The Bell Inn dominated the crossroads at the centre of Upminster for around 200 years until its demolition in the summer of 1963, to be replaced by a featureless parade of shops with an ugly car park above. These days it may well have been saved and given an imaginative renovation that breathed new life into the premises but in the early 1960s the conservation movement had not taken hold and we can only look back with nostalgia at what might have been.
The Bell Inn was one of the grand buildings of Upminster erected by Sir James Esdaile. According to Wilson’s 1856 History the original inn building “stood back from the road, on the site which the granary now occupies”. But 25 years later in his 1881 History and in other later notes Wilson stated that the premises “stood some 40 yards S.E. of the present house”, in what must now be part of the grounds of Upminster Infant & Junior School. Wilson also said that his father Thomas (b.1790) told him that the inn’s brickwork was carried out by Charles Cove, master bricklayer of Hornchurch (1737-1820), with whom was acquainted. Wilson’s father was also cited as the source of the earlier inn’s location and dating of the new Bell as being built in 1765 (ERO T/P 67/6 – no. 3330).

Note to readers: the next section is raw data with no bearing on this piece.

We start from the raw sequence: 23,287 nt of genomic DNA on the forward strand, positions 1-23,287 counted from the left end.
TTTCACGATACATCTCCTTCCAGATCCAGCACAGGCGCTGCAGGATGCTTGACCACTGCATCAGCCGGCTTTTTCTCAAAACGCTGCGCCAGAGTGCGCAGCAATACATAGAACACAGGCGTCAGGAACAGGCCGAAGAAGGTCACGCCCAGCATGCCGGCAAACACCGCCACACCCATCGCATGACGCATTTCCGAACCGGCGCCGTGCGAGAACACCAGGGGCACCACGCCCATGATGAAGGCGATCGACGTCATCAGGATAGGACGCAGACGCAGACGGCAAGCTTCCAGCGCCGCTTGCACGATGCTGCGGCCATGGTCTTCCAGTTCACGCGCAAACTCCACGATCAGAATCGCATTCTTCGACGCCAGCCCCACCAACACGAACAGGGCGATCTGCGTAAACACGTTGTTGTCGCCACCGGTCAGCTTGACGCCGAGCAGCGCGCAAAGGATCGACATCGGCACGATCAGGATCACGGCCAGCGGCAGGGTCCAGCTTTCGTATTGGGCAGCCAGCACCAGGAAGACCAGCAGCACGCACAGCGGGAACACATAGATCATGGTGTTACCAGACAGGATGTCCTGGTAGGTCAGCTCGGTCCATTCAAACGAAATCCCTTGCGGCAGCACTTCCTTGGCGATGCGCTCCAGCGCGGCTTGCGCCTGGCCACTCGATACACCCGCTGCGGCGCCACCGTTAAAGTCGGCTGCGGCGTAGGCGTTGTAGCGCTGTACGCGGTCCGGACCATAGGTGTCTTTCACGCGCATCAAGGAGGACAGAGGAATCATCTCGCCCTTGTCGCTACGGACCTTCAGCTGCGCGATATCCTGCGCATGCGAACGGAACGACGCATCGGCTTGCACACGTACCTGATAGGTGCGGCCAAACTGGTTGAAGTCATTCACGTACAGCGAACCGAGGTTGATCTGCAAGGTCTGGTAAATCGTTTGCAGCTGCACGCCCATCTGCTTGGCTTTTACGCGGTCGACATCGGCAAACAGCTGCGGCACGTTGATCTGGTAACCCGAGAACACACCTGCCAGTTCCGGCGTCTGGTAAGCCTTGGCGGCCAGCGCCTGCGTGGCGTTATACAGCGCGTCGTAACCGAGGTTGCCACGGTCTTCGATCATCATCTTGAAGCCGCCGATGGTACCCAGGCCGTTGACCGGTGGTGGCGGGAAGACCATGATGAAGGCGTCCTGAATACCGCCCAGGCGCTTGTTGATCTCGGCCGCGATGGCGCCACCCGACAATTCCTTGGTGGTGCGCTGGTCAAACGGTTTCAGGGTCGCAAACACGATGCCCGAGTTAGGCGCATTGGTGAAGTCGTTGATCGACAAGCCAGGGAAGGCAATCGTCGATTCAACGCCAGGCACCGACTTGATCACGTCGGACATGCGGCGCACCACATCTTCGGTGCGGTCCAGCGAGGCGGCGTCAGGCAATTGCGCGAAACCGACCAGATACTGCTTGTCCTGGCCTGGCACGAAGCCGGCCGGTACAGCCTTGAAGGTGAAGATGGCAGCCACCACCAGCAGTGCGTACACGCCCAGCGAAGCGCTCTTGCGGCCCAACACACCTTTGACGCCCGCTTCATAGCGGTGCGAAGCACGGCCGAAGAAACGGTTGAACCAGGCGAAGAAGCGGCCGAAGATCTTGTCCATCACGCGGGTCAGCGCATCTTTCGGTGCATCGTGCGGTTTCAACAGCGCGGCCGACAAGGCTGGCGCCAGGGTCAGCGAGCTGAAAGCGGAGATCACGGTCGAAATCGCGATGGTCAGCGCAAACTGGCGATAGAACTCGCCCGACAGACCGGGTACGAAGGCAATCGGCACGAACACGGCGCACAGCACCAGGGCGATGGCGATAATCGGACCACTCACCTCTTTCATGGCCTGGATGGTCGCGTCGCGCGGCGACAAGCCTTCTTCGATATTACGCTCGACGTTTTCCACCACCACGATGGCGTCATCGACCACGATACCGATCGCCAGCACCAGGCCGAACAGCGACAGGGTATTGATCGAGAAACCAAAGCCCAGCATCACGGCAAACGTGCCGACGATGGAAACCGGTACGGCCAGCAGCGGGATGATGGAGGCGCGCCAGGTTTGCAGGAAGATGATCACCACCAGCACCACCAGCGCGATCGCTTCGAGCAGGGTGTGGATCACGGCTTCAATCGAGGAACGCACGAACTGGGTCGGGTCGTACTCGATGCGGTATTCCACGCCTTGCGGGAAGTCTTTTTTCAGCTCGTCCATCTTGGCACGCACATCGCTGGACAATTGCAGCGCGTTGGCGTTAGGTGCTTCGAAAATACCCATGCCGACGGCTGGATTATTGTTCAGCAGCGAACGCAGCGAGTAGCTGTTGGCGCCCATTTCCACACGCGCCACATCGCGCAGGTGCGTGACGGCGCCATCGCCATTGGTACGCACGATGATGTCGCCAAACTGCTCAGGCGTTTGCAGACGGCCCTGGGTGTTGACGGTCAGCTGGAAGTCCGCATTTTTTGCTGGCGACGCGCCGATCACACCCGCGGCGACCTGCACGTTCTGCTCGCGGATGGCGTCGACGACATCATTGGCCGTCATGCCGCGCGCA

However, a plan attached to a deed at the Essex Record Office (ERO D/DU 18/23) dated 23rd May 1760 appears to show the building in its recognised location, rather than that suggested by Wilson. The Story of Upminster also suggests that Esdaile enclosed the village green in order to build his new hostelry but this deed shows that far from unilaterally enclosing the manorial waste and village green, James Esdaile only enclosed waste with the agreement of the Lord of the Manor of Gaynes and paying compensation by following the proper legal processes.